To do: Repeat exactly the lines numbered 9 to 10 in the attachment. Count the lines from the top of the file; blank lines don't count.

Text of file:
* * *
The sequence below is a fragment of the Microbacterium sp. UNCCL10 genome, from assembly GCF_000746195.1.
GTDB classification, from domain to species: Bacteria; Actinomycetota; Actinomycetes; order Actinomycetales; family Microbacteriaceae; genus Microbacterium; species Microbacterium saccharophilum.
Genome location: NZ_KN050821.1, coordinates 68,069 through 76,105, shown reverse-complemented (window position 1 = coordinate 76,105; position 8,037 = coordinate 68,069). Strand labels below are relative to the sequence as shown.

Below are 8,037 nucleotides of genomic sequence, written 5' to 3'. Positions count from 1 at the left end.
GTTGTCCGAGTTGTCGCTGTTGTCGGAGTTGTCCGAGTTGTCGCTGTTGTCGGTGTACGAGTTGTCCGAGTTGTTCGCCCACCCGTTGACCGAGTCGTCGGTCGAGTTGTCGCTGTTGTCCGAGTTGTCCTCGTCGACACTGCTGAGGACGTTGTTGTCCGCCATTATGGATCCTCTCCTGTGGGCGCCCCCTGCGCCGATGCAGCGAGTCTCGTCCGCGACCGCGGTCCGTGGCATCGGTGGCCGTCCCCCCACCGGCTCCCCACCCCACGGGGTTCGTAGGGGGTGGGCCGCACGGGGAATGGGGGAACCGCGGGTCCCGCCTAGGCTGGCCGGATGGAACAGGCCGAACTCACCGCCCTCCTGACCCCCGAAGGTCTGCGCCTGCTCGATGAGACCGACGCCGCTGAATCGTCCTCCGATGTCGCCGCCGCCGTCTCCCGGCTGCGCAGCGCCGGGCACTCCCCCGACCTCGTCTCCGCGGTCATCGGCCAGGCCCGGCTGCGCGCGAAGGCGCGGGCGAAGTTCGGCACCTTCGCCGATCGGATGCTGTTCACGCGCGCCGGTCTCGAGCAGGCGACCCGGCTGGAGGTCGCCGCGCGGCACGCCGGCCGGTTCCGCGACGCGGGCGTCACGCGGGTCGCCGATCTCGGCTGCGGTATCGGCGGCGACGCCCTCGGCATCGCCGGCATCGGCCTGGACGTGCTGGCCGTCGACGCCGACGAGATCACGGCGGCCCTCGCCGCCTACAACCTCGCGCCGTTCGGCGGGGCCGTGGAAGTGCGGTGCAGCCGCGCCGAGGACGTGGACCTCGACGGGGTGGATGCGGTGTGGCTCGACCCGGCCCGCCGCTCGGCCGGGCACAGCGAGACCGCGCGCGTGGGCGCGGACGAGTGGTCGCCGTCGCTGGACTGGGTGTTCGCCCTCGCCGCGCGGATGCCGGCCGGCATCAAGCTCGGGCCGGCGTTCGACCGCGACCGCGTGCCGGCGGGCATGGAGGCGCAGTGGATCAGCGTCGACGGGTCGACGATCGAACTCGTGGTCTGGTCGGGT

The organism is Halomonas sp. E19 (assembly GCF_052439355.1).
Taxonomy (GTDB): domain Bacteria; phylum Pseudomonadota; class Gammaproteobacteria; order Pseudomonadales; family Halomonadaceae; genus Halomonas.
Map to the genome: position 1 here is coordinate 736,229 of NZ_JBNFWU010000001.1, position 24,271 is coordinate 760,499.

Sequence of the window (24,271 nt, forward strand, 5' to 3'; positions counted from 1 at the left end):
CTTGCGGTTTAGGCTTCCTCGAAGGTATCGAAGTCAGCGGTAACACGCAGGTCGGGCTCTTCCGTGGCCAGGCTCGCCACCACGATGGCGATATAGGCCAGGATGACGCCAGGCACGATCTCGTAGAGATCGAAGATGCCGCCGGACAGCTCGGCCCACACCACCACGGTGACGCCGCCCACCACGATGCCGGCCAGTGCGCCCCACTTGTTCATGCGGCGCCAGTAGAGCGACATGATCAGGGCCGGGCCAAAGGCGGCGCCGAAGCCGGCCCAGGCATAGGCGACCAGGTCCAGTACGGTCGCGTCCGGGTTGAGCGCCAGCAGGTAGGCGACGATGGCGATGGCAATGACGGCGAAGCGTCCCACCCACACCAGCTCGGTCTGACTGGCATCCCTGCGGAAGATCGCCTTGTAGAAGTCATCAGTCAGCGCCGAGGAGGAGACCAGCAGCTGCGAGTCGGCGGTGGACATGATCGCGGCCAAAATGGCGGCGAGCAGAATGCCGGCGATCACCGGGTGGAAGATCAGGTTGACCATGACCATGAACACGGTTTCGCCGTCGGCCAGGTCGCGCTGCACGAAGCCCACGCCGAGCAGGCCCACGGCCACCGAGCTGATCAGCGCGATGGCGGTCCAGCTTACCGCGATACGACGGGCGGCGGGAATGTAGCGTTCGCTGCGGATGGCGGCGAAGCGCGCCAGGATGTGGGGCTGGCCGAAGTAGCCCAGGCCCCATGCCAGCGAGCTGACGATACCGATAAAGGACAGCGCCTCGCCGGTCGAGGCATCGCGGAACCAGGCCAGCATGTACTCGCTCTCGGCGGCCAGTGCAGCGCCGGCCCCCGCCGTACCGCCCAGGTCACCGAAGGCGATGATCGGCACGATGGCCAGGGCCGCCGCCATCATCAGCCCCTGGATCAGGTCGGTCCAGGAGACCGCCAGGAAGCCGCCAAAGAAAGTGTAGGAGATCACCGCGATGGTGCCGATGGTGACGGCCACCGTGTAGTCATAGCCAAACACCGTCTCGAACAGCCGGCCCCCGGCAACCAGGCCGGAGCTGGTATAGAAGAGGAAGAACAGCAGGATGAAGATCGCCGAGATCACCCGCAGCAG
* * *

Sequence of the window (24,271 nt, forward strand, 5' to 3'; positions counted from 1 at the left end):
CTTGCGGTTTAGGCTTCCTCGAAGGTATCGAAGTCAGCGGTAACACGCAGGTCGGGCTCTTCCGTGGCCAGGCTCGCCACCACGATGGCGATATAGGCCAGGATGACGCCAGGCACGATCTCGTAGAGATCGAAGATGCCGCCGGACAGCTCGGCCCACACCACCACGGTGACGCCGCCCACCACGATGCCGGCCAGTGCGCCCCACTTGTTCATGCGGCGCCAGTAGAGCGACATGATCAGGGCCGGGCCAAAGGCGGCGCCGAAGCCGGCCCAGGCATAGGCGACCAGGTCCAGTACGGTCGCGTCCGGGTTGAGCGCCAGCAGGTAGGCGACGATGGCGATGGCAATGACGGCGAAGCGTCCCACCCACACCAGCTCGGTCTGACTGGCATCCCTGCGGAAGATCGCCTTGTAGAAGTCATCAGTCAGCGCCGAGGAGGAGACCAGCAGCTGCGAGTCGGCGGTGGACATGATCGCGGCCAAAATGGCGGCGAGCAGAATGCCGGCGATCACCGGGTGGAAGATCAGGTTGACCATGACCATGAACACGGTTTCGCCGTCGGCCAGGTCGCGCTGCACGAAGCCCACGCCGAGCAGGCCCACGGCCACCGAGCTGATCAGCGCGATGGCGGTCCAGCTTACCGCGATACGACGGGCGGCGGGAATGTAGCGTTCGCTGCGGATGGCGGCGAAGCGCGCCAGGATGTGGGGCTGGCCGAAGTAGCCCAGGCCCCATGCCAGCGAGCTGACGATACCGATAAAGGACAGCGCCTCGCCGGTCGAGGCATCGCGGAACCAGGCCAGCATGTACTCGCTCTCGGCGGCCAGTGCAGCGCCGGCCCCCGCCGTACCGCCCAGGTCACCGAAGGCGATGATCGGCACGATGGCCAGGGCCGCCGCCATCATCAGCCCCTGGATCAGGTCGGTCCAGGAGACCGCCAGGAAGCCGCCAAAGAAAGTGTAGGAGATCACCGCGATGGTGCCGATGGTGACGGCCACCGTGTAGTCATAGCCAAACACCGTCTCGAACAGCCGGCCCCCGGCAACCAGGCCGGAGCTGGTATAGAAGAGGAAGAACAGCAGGATGAAGATCGCCGAGATCACCCGCAGCAG